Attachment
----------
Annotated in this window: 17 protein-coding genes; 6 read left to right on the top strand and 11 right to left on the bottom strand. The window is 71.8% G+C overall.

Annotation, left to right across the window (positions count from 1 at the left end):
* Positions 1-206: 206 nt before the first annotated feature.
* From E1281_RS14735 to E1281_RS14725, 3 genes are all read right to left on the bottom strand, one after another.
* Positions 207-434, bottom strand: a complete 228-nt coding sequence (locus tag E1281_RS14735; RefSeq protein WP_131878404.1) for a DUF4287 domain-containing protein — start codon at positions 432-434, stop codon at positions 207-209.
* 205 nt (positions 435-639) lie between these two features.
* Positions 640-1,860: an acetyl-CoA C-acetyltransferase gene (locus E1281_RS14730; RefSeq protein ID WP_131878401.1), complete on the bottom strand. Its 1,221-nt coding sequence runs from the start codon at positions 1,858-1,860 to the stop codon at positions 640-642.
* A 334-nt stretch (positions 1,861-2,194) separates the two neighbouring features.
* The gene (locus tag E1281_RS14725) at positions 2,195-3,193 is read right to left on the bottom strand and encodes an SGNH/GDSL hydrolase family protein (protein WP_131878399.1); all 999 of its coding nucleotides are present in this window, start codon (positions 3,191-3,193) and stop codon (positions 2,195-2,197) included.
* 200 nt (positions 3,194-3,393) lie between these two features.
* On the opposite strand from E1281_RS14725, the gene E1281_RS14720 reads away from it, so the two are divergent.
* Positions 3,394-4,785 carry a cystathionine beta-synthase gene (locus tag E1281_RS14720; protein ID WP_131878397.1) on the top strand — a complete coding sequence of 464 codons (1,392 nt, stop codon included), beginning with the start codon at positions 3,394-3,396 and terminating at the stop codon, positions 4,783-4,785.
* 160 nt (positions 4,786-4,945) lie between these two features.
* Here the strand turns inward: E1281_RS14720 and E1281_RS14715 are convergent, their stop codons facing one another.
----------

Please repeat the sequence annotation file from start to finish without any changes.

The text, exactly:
Annotated in this window: 17 protein-coding genes; 6 read left to right on the top strand and 11 right to left on the bottom strand. The window is 71.8% G+C overall.

Annotation, left to right across the window (positions count from 1 at the left end):
* Positions 1-206: 206 nt before the first annotated feature.
* From E1281_RS14735 to E1281_RS14725, 3 genes are all read right to left on the bottom strand, one after another.
* Positions 207-434, bottom strand: a complete 228-nt coding sequence (locus tag E1281_RS14735; RefSeq protein WP_131878404.1) for a DUF4287 domain-containing protein — start codon at positions 432-434, stop codon at positions 207-209.
* 205 nt (positions 435-639) lie between these two features.
* Positions 640-1,860: an acetyl-CoA C-acetyltransferase gene (locus E1281_RS14730; RefSeq protein ID WP_131878401.1), complete on the bottom strand. Its 1,221-nt coding sequence runs from the start codon at positions 1,858-1,860 to the stop codon at positions 640-642.
* A 334-nt stretch (positions 1,861-2,194) separates the two neighbouring features.
* The gene (locus tag E1281_RS14725) at positions 2,195-3,193 is read right to left on the bottom strand and encodes an SGNH/GDSL hydrolase family protein (protein WP_131878399.1); all 999 of its coding nucleotides are present in this window, start codon (positions 3,191-3,193) and stop codon (positions 2,195-2,197) included.
* 200 nt (positions 3,194-3,393) lie between these two features.
* On the opposite strand from E1281_RS14725, the gene E1281_RS14720 reads away from it, so the two are divergent.
* Positions 3,394-4,785 carry a cystathionine beta-synthase gene (locus tag E1281_RS14720; protein ID WP_131878397.1) on the top strand — a complete coding sequence of 464 codons (1,392 nt, stop codon included), beginning with the start codon at positions 3,394-3,396 and terminating at the stop codon, positions 4,783-4,785.
* 160 nt (positions 4,786-4,945) lie between these two features.
* Here the strand turns inward: E1281_RS14720 and E1281_RS14715 are convergent, their stop codons facing one another.